House lawmakers pitch ban on North Korean tourism

House lawmakers pitch ban on North Korean tourism
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Reps. Joe WilsonAddison (Joe) Graves WilsonGOP braces for intraparty fight on immigration Dems target Trump administration's use of military planes in defense bill debate Trump's effort to secure the border is making America safe again MORE (R-S.C.) and Adam SchiffAdam Bennett SchiffOvernight Defense: Defense spending bill amendments target hot-button issues | Space Force already facing hurdles | Senators voice 'deep' concerns at using military lawyers on immigration cases Rubio heckled by protestors outside immigration detention facility MSNBC’s Ruhle fires back at ‘Fox & Friends’ over ‘propaganda’ about migrant children MORE (D-Calif.) on Thursday submitted a bill that would tightly restrict U.S. travel and ban tourism to North Korea.

“Tourist travel to North Korea does nothing but provide funds to a tyrannical regime — that will in turn be used to develop weapons to threaten the United States and our allies,” Wilson said in a statement, according to Yahoo News.

“Worse, the regime has routinely imprisoned innocent foreign civilians and used them as bargaining chips to gain credibility with the West,” he added. “We should not enable them any longer.”

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The “North Korea Travel Control Act” would block all tourist visits and force other visitors to obtain permission via a Treasury licensing system.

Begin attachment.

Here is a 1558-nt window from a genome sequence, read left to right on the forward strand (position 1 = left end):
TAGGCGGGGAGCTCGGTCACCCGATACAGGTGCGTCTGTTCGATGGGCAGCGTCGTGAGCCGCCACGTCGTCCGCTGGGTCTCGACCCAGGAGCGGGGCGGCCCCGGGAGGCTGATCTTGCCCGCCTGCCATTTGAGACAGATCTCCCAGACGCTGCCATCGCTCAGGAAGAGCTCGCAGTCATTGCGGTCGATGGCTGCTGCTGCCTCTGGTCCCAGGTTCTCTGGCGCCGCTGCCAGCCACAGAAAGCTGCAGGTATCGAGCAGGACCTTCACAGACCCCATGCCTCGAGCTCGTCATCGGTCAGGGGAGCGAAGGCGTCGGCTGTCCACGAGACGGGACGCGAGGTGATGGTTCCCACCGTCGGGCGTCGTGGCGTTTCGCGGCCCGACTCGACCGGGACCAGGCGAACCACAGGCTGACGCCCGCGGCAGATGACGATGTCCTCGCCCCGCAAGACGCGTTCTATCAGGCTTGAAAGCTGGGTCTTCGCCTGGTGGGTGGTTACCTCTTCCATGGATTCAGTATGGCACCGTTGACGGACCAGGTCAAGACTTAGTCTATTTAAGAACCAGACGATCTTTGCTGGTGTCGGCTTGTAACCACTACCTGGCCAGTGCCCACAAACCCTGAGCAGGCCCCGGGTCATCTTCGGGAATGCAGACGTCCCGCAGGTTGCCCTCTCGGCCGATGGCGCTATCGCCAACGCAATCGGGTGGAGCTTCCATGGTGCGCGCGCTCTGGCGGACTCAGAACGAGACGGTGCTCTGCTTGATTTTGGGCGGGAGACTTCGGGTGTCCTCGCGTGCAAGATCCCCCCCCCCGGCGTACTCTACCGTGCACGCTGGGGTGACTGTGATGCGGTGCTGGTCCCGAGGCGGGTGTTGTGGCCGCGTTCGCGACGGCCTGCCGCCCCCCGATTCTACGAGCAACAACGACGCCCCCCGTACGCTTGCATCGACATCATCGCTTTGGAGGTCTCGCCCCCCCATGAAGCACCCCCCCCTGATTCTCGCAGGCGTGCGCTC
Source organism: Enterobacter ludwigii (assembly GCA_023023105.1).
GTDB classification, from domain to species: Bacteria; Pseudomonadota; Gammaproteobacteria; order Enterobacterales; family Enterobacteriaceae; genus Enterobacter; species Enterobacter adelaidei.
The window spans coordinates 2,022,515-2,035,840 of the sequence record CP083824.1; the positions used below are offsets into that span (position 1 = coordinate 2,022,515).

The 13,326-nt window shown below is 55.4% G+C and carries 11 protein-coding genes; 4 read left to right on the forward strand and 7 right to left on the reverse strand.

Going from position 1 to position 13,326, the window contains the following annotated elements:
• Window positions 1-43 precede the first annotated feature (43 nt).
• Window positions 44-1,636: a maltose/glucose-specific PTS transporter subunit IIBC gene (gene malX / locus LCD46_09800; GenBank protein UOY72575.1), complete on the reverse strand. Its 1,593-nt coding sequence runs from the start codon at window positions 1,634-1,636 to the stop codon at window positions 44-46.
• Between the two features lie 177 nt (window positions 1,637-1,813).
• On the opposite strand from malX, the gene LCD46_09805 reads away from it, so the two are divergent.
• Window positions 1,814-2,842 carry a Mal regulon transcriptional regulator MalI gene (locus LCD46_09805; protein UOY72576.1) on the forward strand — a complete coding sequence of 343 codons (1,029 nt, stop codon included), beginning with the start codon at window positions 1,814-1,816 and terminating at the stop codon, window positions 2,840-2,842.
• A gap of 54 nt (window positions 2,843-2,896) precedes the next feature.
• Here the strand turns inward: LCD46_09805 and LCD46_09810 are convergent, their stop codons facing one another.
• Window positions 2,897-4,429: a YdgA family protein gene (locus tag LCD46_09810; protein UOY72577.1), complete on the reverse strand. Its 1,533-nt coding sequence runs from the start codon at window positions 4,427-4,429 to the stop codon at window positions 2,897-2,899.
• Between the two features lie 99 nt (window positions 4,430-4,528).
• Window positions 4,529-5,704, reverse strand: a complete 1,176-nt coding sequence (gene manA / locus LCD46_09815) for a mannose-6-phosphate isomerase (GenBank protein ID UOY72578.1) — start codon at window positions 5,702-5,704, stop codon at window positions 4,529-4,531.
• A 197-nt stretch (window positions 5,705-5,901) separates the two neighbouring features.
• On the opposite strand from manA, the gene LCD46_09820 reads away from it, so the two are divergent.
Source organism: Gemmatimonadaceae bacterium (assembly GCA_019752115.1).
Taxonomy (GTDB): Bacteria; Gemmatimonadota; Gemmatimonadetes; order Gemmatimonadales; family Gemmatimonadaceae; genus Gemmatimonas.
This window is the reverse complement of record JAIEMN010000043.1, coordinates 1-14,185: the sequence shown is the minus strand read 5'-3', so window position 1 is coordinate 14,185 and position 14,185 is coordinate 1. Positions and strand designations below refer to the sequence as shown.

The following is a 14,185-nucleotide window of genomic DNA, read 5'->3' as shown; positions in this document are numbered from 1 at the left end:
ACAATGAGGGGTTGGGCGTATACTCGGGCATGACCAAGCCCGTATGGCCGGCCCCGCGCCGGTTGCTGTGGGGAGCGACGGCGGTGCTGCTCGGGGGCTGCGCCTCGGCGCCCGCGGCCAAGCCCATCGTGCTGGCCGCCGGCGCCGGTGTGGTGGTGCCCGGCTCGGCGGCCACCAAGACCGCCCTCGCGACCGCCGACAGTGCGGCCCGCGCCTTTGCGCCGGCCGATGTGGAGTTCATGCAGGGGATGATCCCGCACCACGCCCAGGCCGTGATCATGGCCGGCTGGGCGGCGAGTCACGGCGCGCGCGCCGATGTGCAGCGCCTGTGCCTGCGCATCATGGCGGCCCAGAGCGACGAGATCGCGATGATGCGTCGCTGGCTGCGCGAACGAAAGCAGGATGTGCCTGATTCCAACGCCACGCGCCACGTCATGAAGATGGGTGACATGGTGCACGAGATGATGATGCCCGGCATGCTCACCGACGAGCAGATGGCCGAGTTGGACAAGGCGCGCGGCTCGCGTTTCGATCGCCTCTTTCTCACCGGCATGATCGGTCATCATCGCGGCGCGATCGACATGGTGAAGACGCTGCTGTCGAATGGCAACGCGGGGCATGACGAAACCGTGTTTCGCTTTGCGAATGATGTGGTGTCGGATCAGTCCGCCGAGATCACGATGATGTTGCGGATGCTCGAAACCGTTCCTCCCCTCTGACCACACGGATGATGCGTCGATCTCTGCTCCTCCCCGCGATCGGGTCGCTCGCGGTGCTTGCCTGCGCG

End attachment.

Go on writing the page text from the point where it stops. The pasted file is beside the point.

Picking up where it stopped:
Schiff and Wilson, both members of the House Intelligence Committee, said that North Korea has detained at least 17 Americans in the last decade, with four still imprisoned.

Pyongyang has used some of those cases to attract prominent Americans such as former Presidents Bill ClintonWilliam (Bill) Jefferson ClintonBest-selling author jokes he knows 'what Pence must feel like' on book tour with Bill Clinton Bill Clinton blasts family separation: 'Children should not be bargaining chips' In memory of Charles Krauthammer, an American genius and dear friend MORE and Jimmy Carter to negotiate for detainees’ releases.

Several hundred Americans have reportedly visited North Korea annually in recent years, in addition to relief workers and religious groups. There are currently no restrictions on North Korea visits despite rising tensions between Pyongyang and Washington.

The Associated Press on Monday reported that North Korea says that it is set to mass-produce a new missile capable of reaching Japan and major U.S. military bases.

North Korean leader Kim Jong Un reportedly “approved the deployment of this weapon system for action” and said it should “be rapidly mass-produced.”

Kim’s pursuit of nuclear weapons and ballistic missile technology has emerged as one of President Trump’s earliest foreign policy challenges.